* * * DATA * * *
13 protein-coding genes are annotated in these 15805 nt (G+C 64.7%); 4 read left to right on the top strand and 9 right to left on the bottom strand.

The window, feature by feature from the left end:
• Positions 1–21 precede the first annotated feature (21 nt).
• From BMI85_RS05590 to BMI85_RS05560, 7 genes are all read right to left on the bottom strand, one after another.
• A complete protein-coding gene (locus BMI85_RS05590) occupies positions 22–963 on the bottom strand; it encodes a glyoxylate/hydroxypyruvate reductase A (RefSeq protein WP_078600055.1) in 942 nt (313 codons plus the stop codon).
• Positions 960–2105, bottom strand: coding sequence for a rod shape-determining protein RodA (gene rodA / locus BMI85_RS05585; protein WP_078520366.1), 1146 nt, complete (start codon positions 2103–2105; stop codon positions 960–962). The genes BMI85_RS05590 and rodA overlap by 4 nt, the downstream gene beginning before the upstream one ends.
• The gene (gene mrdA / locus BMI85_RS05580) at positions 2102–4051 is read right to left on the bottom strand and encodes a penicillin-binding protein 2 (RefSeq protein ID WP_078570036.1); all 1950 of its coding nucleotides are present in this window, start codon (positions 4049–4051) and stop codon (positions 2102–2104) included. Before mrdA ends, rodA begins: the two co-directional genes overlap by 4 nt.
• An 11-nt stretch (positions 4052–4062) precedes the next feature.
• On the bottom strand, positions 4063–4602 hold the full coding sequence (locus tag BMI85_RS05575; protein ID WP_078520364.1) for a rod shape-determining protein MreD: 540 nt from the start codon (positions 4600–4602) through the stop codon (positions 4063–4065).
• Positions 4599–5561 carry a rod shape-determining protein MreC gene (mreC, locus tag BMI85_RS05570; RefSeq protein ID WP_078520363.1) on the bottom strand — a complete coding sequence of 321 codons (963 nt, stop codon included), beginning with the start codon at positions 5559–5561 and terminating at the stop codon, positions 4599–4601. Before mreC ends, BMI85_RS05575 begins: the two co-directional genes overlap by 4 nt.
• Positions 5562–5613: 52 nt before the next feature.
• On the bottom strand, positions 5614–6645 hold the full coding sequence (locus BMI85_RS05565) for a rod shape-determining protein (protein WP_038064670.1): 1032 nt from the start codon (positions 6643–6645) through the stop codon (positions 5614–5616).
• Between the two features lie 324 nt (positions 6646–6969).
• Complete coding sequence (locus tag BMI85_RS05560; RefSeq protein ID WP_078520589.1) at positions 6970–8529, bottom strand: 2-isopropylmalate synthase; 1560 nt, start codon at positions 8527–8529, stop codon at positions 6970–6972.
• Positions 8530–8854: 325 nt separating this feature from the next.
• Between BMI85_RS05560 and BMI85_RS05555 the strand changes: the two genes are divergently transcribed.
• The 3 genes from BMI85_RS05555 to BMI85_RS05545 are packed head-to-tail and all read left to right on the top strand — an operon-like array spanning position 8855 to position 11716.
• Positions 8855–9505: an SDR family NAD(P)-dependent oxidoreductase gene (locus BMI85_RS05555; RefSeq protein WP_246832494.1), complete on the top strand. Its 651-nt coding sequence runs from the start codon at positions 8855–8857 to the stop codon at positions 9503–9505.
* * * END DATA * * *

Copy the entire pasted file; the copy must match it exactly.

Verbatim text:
13 protein-coding genes are annotated in these 15805 nt (G+C 64.7%); 4 read left to right on the top strand and 9 right to left on the bottom strand.

The window, feature by feature from the left end:
• Positions 1–21 precede the first annotated feature (21 nt).
• From BMI85_RS05590 to BMI85_RS05560, 7 genes are all read right to left on the bottom strand, one after another.
• A complete protein-coding gene (locus BMI85_RS05590) occupies positions 22–963 on the bottom strand; it encodes a glyoxylate/hydroxypyruvate reductase A (RefSeq protein WP_078600055.1) in 942 nt (313 codons plus the stop codon).
• Positions 960–2105, bottom strand: coding sequence for a rod shape-determining protein RodA (gene rodA / locus BMI85_RS05585; protein WP_078520366.1), 1146 nt, complete (start codon positions 2103–2105; stop codon positions 960–962). The genes BMI85_RS05590 and rodA overlap by 4 nt, the downstream gene beginning before the upstream one ends.
• The gene (gene mrdA / locus BMI85_RS05580) at positions 2102–4051 is read right to left on the bottom strand and encodes a penicillin-binding protein 2 (RefSeq protein ID WP_078570036.1); all 1950 of its coding nucleotides are present in this window, start codon (positions 4049–4051) and stop codon (positions 2102–2104) included. Before mrdA ends, rodA begins: the two co-directional genes overlap by 4 nt.
• An 11-nt stretch (positions 4052–4062) precedes the next feature.
• On the bottom strand, positions 4063–4602 hold the full coding sequence (locus tag BMI85_RS05575; protein ID WP_078520364.1) for a rod shape-determining protein MreD: 540 nt from the start codon (positions 4600–4602) through the stop codon (positions 4063–4065).
• Positions 4599–5561 carry a rod shape-determining protein MreC gene (mreC, locus tag BMI85_RS05570; RefSeq protein ID WP_078520363.1) on the bottom strand — a complete coding sequence of 321 codons (963 nt, stop codon included), beginning with the start codon at positions 5559–5561 and terminating at the stop codon, positions 4599–4601. Before mreC ends, BMI85_RS05575 begins: the two co-directional genes overlap by 4 nt.
• Positions 5562–5613: 52 nt before the next feature.
• On the bottom strand, positions 5614–6645 hold the full coding sequence (locus BMI85_RS05565) for a rod shape-determining protein (protein WP_038064670.1): 1032 nt from the start codon (positions 6643–6645) through the stop codon (positions 5614–5616).
• Between the two features lie 324 nt (positions 6646–6969).
• Complete coding sequence (locus tag BMI85_RS05560; RefSeq protein ID WP_078520589.1) at positions 6970–8529, bottom strand: 2-isopropylmalate synthase; 1560 nt, start codon at positions 8527–8529, stop codon at positions 6970–6972.
• Positions 8530–8854: 325 nt separating this feature from the next.
• Between BMI85_RS05560 and BMI85_RS05555 the strand changes: the two genes are divergently transcribed.
• The 3 genes from BMI85_RS05555 to BMI85_RS05545 are packed head-to-tail and all read left to right on the top strand — an operon-like array spanning position 8855 to position 11716.
• Positions 8855–9505: an SDR family NAD(P)-dependent oxidoreductase gene (locus BMI85_RS05555; RefSeq protein WP_246832494.1), complete on the top strand. Its 651-nt coding sequence runs from the start codon at positions 8855–8857 to the stop codon at positions 9503–9505.